My personality can be a bit much for some people. I’ve often been told to “tone it down.”
Tamara must be here because we could hear her a mile away. And that wasn’t a good thing.
As an extrovert, sometimes I longed to become a little less me. I wanted to be one of those sweet girls in the corner who’s far better at listening than speaking. You know, the one who wasn’t so opinionated. I wanted to be a little more like the girls around me, for my extroverted personality to look a little less center of attention-ish.
I was often told that extroverts like too much attention. They’re always focused on themselves. I began thinking that being an extrovert was inherently bad. Anything that drew attention to me was bad.
The only remedy I could think of was to just be the opposite of who I was. So I tried very hard to speak less and lay in the shadows of any social setting. The last thing I wanted was for people to think I’m all about myself.
I got it in my head that my big personality betrayed me.
I took this misguided understanding of myself into my faith. To hear someone preach that Jesus would have died for me, even if I was the only person in the world, made me cringe. That statement felt too focused on me, and that was everything I was trying to not be. Jesus’ death and resurrection is all about him and has nothing to do with me.
And it’s very true that the incarnation of Christ is all about God and his glory.
But it also speaks to the significance of who we are. Because of God, I am significant. Seeing myself as significant is not unbiblical. The love of Jesus is radically individualized.
Psalm 139 & God’s Love For Me
For you formed my inward parts; you knitted me together in my mother’s womb. I praise you, for I am fearfully and wonderfully made. Wonderful are your works; my soul knows it very well.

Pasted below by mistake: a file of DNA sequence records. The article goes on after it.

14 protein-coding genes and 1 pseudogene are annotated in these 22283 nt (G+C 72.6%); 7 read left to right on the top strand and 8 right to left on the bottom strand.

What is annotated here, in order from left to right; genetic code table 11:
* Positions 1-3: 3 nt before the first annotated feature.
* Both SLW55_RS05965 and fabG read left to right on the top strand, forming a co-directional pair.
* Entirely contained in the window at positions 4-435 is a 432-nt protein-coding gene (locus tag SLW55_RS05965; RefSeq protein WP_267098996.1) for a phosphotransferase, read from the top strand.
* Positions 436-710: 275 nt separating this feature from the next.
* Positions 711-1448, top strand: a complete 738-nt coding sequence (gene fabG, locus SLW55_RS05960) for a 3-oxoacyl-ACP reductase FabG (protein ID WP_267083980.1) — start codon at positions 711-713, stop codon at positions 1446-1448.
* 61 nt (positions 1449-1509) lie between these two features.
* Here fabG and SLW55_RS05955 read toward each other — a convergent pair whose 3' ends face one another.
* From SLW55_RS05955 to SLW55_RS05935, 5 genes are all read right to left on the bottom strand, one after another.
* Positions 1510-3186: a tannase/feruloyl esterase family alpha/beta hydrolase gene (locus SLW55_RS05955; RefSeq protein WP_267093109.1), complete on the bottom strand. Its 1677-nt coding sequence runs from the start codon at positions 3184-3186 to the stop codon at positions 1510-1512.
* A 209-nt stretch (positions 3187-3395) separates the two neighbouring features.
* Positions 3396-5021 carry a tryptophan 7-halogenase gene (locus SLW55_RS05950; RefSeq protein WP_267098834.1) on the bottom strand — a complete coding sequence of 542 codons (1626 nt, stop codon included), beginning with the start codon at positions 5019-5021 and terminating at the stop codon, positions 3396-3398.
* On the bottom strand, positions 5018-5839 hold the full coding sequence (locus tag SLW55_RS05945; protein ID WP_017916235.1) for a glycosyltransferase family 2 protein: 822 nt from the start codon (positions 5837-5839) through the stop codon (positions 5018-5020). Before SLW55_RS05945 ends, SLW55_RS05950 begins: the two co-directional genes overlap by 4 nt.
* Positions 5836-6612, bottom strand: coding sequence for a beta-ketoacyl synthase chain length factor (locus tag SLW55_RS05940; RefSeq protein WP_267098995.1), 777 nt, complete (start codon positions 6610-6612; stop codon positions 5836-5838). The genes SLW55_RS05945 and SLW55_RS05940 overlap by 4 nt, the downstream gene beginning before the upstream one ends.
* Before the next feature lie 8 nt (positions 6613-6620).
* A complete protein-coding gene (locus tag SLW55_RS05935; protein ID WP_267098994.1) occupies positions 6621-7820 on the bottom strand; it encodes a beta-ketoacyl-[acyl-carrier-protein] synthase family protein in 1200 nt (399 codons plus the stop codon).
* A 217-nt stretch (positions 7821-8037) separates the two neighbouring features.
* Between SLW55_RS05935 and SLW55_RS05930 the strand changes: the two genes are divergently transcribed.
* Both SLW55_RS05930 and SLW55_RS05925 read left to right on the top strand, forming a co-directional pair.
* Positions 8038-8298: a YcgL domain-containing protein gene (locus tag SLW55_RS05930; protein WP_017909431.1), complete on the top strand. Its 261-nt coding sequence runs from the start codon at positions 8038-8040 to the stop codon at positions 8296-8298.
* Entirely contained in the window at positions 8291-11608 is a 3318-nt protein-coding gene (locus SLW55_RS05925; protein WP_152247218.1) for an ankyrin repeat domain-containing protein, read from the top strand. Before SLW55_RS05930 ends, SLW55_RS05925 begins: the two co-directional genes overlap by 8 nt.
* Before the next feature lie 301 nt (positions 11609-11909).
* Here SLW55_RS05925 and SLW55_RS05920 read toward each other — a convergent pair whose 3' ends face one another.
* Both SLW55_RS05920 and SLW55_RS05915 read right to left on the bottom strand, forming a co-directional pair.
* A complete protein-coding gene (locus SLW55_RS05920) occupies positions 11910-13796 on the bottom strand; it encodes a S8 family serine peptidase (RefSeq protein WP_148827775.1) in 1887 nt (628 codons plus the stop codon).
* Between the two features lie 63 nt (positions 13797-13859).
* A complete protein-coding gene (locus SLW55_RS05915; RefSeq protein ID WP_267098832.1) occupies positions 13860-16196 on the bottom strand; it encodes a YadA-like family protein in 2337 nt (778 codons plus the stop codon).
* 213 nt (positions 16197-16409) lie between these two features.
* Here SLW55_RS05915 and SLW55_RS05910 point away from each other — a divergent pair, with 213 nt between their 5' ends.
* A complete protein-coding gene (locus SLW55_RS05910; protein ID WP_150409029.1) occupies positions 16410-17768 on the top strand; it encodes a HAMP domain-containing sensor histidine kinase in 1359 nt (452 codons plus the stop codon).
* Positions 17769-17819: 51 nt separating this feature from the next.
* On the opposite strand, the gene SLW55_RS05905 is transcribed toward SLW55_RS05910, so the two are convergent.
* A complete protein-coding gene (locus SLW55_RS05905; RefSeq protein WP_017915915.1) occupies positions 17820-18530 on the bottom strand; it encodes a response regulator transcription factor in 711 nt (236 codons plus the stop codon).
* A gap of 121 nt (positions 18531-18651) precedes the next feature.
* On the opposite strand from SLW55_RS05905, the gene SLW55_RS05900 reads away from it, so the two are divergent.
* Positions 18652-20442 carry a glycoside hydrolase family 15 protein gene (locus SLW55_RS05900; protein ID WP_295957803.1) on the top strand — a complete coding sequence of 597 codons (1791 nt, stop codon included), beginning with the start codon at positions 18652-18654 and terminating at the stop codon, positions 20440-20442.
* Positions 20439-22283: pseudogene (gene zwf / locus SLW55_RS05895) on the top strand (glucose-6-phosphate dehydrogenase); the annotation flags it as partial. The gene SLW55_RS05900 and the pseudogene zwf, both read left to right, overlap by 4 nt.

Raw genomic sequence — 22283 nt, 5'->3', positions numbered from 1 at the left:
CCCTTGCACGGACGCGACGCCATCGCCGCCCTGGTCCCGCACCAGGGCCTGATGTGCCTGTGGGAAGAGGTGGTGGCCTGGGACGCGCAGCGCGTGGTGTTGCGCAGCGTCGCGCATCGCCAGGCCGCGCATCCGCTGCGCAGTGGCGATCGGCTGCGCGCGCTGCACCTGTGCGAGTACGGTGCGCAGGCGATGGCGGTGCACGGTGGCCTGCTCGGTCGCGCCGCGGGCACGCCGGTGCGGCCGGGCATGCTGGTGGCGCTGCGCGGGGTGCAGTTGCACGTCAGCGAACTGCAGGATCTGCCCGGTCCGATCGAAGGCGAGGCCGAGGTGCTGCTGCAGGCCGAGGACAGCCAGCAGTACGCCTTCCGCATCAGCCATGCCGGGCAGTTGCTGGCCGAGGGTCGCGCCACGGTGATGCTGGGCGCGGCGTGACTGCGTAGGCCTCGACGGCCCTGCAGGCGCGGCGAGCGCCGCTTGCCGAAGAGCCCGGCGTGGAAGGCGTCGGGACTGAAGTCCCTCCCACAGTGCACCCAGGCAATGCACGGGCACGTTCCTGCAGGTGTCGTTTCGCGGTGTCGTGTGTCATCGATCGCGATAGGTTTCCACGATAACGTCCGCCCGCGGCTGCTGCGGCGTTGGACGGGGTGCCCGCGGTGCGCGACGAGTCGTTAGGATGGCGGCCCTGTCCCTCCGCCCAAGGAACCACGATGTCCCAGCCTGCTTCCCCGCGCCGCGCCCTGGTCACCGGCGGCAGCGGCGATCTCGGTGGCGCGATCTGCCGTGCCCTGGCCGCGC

The beauty of Psalm 139 speaks to more than the wonder of God’s omniscience (as if that alone isn’t mind-blowing enough). The captivation is in how the omniscient God relates to us, as individuals, not just as humanity at large.
Throughout the Psalm, David takes us through the depths to which God knows David—personally, emotionally, and physically. God’s knowledge of David is explicit to who David is.
And David’s response is not to run away in fear. Nor is it to look at himself in admiration. Instead, he marvels at who God is. To see how valuable we are to God says a lot more about God than about us.
It humbles us and leaves us in awe of how we could possibly be loved and cared for by the Creator and Sustainer of the world.
God fully knows who I am. He doesn’t just know about me, but knows me in the most beautifully detailed way. Wonderful are his works. And that includes me. I can be at peace with who I am in Christ, because God has created me.
Because of the love of Jesus, it’s okay to be confident in who I am.
A Bigger (And Smaller) Vision for God’s Sovereignty
Somewhere along the way, I had become one of those people who only wanted to see my relationship with Christ as a small piece in the larger sovereignty of God. I never wanted to see myself as occupying any place of significance in God’s thoughts.
But God has been reworking my theology of who I am to him.
God is fully sovereign over the entire world and everything that happens in it. And that includes even the smallest, most minute things in my life. Those tiny things of my heart that are never spoken—even those things—fall under the governance of God.
God’s sovereignty isn’t limited to the little things working out only insofar as they contribute to the big picture.
I have witnessed God orchestrate many “little” things in my life that have been important to me and special to who I am. No one would know it but me. He is tending to the larger plans of the world, as well as the little things of my life. They all work together.
The sovereignty of God is far more marvelous and astonishing than our minds can comprehend. Yet it includes us, because it is also guided by the love of Jesus.
Of course, because of my fallen nature, I’m not perfect. There are pieces of me that are very apparently tainted and do not reflect God’s “wonderful works.”
But I can come before the God who knows me so fully and ask him to search me and reveal anything grievous in me.
I can embrace who God created me to be, knowing that he is redeeming all of who I am. He is restoring the person that he created me to be.
This doesn’t mean that I need to take on a new personality. I can rest peacefully in the full knowledge, love, and redemptive work of Christ. I can rest in His sovereign plan over the restoration of the world and over the restoration of my life.
Yes, He loved ME enough!
That says a whole lot more about the one from whom all things exist and the One whom all things exist for.